2. Messages need to reach the right audience. It’s important that employees have a social following that actually cares about the messages being seeded. There’s little reason for your VP of sales to send quarterly earnings updates to his buddies on Facebook (though sharing those same updates with colleagues on LinkedIn may make good sense in some situations). In other words, audience alignment is key. Social advocacy works best when employees can tap into relevant professional or personal networks on social media.
3. Know when to share organically and when to prime the pump. Who decides what messages to send out and when to send them? To a large extent, employees should be spontaneously composing their own messages and sharing company news without any special prompting, just as part of their normal routines. Of course, some groundwork is required to get to this point. Basic social media training may be necessary to get everyone up to speed on different social channels, and it’s also key to lay out guidelines for how employees should talk about the company on their accounts.
There’s little reason for your VP of sales to send quarterly earnings updates to his buddies on Facebook . . . Audience alignment is key.
At the same time, however, it’s equally important to “prime the pump” and offer employees with suggested posts. This might seem presumptuous at first, but it’s not easy to come up with catchy messages—and your team members have other jobs to do. They can modify those messages as they see fit, but sometimes you need to offer a little inspiration.
4. The sharing process must be extremely simple. When it comes to getting employees to share suggested messages, it pays to take the Amazon 1-Click shopping approach: for best results, minimize steps and make it effortless. Predrafting messages is helpful but still poses logistical challenges. Inevitably, you’re going to have to send these suggestions out by email. Then employees are going to have to open the email, log into their own social networks, cut-and-paste a message, and then send it. That’s a lot of things that have to go right just for one message to see the light of day.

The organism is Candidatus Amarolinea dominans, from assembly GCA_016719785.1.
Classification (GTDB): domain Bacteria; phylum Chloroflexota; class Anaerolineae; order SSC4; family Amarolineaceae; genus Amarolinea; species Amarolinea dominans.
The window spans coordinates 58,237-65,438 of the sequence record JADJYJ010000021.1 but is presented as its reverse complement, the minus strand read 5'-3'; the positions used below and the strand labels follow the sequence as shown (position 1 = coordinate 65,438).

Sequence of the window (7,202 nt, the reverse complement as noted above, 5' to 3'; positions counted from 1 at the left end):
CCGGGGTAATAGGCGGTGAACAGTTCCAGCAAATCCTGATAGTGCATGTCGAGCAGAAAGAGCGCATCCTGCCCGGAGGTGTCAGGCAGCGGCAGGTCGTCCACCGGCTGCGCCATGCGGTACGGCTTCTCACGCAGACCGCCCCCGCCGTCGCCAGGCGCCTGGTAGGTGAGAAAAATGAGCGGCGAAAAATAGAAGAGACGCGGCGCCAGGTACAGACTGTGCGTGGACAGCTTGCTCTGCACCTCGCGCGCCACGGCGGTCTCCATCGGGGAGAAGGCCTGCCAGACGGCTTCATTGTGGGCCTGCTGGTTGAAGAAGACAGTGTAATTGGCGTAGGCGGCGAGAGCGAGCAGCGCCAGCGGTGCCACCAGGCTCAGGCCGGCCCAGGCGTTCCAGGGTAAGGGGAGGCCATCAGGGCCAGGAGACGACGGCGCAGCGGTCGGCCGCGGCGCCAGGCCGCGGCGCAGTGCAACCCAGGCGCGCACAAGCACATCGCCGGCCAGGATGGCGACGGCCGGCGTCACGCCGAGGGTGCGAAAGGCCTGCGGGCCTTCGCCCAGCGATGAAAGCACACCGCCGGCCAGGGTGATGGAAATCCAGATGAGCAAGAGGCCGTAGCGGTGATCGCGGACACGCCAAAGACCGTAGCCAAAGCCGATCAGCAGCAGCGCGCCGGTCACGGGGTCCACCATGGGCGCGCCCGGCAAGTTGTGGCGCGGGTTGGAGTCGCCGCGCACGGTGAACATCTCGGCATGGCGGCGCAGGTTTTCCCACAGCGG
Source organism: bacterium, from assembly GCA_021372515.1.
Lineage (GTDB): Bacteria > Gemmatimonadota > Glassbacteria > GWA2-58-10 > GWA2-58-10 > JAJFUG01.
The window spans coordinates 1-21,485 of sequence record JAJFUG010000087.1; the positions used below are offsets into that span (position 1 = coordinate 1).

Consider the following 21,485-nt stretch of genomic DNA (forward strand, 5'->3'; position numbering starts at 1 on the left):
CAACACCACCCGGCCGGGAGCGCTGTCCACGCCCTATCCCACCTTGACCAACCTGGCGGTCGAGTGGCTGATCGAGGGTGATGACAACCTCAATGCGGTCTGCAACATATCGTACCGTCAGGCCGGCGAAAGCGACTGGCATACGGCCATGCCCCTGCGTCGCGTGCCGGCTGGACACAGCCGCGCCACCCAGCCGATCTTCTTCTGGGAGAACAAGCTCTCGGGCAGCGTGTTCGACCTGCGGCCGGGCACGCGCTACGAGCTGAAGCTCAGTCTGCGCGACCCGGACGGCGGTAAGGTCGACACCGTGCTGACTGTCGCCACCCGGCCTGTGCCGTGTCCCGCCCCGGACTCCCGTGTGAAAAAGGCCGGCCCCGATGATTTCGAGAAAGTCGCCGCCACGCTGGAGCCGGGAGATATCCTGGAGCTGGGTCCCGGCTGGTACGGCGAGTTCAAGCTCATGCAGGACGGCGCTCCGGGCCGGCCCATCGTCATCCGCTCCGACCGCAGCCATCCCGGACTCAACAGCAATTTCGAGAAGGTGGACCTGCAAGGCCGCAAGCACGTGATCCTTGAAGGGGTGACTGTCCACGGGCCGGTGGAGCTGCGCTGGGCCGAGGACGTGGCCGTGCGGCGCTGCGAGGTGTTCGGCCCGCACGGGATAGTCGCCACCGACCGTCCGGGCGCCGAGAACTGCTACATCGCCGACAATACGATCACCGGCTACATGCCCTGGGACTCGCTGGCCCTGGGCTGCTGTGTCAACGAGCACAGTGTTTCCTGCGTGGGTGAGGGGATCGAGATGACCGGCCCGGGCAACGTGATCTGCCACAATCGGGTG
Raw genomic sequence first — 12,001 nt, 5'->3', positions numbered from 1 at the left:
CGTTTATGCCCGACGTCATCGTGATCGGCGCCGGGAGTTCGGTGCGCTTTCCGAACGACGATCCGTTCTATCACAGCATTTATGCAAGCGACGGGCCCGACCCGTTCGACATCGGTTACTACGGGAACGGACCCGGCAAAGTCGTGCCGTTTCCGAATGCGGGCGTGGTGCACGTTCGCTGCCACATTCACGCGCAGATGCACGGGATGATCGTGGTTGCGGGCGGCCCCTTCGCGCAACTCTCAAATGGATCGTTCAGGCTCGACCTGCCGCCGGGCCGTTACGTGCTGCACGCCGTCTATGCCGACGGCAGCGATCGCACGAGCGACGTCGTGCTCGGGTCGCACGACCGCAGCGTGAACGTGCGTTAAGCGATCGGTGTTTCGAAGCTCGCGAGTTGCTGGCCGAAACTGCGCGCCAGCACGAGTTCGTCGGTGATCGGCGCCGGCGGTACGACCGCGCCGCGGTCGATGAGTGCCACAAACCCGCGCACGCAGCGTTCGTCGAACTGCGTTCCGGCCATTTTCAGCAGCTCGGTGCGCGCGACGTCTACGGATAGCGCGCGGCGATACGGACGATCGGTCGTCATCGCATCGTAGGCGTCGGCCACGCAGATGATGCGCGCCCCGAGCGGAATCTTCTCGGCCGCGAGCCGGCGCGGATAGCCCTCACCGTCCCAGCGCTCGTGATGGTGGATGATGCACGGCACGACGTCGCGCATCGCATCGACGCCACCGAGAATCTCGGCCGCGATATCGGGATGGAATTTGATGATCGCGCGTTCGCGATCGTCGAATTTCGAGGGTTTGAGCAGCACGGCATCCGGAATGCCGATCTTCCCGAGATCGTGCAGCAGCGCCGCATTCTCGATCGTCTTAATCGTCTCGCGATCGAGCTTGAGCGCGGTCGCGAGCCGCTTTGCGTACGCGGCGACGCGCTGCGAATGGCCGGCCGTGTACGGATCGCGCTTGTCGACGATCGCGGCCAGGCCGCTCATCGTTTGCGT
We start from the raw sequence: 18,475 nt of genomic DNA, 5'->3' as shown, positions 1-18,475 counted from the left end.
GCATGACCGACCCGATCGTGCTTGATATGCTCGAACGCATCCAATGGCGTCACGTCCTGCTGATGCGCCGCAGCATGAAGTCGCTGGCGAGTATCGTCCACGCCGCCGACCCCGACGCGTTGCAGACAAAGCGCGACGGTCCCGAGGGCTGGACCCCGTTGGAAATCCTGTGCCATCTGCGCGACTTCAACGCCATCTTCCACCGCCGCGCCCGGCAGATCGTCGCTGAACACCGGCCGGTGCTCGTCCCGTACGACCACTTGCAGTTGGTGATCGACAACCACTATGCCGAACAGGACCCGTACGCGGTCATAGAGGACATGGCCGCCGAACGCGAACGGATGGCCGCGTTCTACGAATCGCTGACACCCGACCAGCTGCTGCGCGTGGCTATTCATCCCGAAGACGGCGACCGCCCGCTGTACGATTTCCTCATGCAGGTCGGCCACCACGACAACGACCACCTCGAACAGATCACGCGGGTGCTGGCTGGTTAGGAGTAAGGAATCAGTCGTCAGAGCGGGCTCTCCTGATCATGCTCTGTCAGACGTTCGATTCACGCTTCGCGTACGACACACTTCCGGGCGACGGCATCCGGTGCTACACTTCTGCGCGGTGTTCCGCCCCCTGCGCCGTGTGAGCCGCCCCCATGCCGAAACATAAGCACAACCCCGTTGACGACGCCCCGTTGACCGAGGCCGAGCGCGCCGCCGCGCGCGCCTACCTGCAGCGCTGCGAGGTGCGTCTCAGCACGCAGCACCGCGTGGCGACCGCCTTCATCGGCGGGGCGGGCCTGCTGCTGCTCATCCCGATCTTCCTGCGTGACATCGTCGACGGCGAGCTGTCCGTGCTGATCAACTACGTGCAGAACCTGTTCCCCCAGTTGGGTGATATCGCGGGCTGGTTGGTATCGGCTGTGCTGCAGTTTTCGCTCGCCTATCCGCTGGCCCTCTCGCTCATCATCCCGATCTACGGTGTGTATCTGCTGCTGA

(Technology can help. For instance, we developed a mobile app that lets suggested Tweets and posts be pushed out directly to employees’ smartphones. They scroll through proposed messages on their phones, then tap to decide which networks, if any, to share on. The ease of just one or two taps, versus the tedium of the email cut-and-paste approach, makes a huge difference in participation rates.)
5. Use your employee advocates sparingly. It goes without saying that social media runs on trust. Messages have impact because they come from real people—in many cases people you actually know and whose views you value. Employers need to keep this in mind when asking their team members to serve as social advocates.
If employees’ followers are suddenly swamped with company messages, the brand’s credibility suffers and people simply tune out—a lose-lose situation for everyone involved. So it’s important to use this strategy judiciously. It’s not really a matter of how many messages you send, as what kinds of messages you send. The best updates for employees to share are genuinely useful or entertaining. They align with company interests without being too promotional or narrowly focused.
Employee advocacy isn’t new, but social media has made it significantly easier to enlist your full staff as a marketing resource. Applying the right strategy and a little technology to tap into employees’ existing networks can radically increase the reach of your social media messaging.
But it’s important to point out that none of this works without the right foundation. Social advocacy depends on having an engaged and enthusiastic staff and the right corporate culture. People will never volunteer to promote a company where they don’t feel genuinely valued in the first place.
This article was written by Ryan Holmes from Fast Company and was legally licensed through the NewsCred publisher network.